Putin Feigns Madness to Frighten West but is a ‘Cowardly Leningrad Hooligan,’ Venclova Says

October 8, 2014
Tomas Venclova. Photo by Marcin Onufryjuk / Agencja Gazeta

Staunton, October 5 – Vladimir Putin feigns madness to intimidate the West, but he is a more rational actor than Hitler and will, if the West stands up to him, stand revealed as ”a cowardly Leningrad hooligan” who seeks to get his way by making threats, according to Tomas Venclova, a leading Lithuanian dissident in Soviet times who now lives in the West.

Venclova told Poland’s Gazeta Wyborcza at the end of last week that Putin presents himself as someone who might do anything in order to frighten others but in fact is „a more rational dictator” than many others and carefully calculates what he in fact does depending on its costs and benefits.

“Unpredictability,” the Lithuanian poet says, works to Putin’s benefit, but only if outsiders accept it as genuine rather than an act. Once they recognize that he is using it as a tactic, they can take action in response to him. If they do, then as ugly as the current situation appears to be, “everything will end well.”

According to Venclova, the three Baltic countries are within Putin’s sights, but they are not equally targets. Lithuania has only a few percent of ethnic Russians while Latvia and Estonia have many more. What the latter must do, Venclova says, is continue to “integrate rather than isolate” those communities. Then, they won’t look to Putin.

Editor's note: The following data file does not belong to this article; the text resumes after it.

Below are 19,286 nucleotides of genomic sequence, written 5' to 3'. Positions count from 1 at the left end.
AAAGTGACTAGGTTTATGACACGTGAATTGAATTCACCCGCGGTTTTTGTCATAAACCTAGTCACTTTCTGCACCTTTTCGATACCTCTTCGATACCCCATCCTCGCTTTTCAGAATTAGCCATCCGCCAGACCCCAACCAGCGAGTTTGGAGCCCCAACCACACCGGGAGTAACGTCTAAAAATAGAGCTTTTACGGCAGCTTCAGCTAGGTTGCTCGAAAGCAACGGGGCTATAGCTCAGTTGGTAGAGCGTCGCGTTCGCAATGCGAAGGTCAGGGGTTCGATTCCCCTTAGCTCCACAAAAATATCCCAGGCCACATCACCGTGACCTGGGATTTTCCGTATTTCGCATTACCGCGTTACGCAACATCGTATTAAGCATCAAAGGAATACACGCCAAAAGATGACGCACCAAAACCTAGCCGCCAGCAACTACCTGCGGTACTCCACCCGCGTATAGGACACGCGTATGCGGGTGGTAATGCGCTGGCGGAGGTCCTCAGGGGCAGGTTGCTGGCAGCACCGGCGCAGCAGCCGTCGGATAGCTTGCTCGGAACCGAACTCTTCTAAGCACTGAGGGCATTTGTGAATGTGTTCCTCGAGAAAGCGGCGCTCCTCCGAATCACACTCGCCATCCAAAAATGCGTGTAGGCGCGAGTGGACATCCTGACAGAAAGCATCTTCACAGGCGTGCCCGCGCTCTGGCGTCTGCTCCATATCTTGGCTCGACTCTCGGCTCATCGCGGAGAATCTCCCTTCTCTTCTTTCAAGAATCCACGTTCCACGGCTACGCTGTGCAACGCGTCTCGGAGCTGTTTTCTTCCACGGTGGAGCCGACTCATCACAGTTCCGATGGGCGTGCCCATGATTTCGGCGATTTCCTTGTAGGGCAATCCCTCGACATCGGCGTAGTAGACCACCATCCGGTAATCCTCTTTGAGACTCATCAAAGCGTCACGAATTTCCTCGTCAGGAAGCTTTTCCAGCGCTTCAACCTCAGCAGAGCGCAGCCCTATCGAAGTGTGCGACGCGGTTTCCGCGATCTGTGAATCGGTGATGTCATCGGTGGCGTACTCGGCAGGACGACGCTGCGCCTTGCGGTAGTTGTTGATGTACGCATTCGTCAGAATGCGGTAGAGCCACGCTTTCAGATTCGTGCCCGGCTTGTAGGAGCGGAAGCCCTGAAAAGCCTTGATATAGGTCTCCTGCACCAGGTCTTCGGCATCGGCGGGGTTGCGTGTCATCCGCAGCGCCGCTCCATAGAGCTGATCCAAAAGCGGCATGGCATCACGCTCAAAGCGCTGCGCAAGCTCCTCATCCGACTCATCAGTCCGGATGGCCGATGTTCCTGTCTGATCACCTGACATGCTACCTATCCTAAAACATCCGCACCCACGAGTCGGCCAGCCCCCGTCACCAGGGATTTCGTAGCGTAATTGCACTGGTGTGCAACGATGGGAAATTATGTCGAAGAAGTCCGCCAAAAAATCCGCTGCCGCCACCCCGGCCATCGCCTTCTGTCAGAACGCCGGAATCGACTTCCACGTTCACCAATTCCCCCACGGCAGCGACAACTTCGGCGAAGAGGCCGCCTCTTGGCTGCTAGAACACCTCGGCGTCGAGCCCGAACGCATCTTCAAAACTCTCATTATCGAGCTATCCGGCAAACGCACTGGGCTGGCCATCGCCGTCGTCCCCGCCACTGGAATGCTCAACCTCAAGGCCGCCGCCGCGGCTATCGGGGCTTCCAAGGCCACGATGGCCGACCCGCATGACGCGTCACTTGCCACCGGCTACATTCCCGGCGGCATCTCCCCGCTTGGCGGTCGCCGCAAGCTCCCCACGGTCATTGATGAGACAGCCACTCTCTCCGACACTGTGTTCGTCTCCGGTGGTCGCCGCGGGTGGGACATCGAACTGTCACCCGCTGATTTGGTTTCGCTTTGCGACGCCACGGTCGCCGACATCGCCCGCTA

Venclova said that “if Putin bombed Vilnius, [he] would die on the spot or take up arms to kill. Life would no longer have any meaning for [him].” But he doesn’t expect that to happen because “Putin in the depths of his soul is a cowardly Leningrad hooligan who won’t do that because he knows that as a result, he would die … and lose his money.”

Moreover, he continues, Putin is surrounded by people who may owe their wealth to the Kremlin dictator but who are not fundamentally irrational either. Many of them,Venclova says, are “probably” thinking already that “Putin has gotten into a blind alley,” and they must “do something about it.”

That explains, the poet says, “why Putin is so afraid of poisoning or other misfortunes.” In some respects, the current situation recalls that of the reign of Tsar Paul, who appeared to become “so crazy that he was eventually killed by those around him [when] they no longer could put up with” the results of his statements and actions.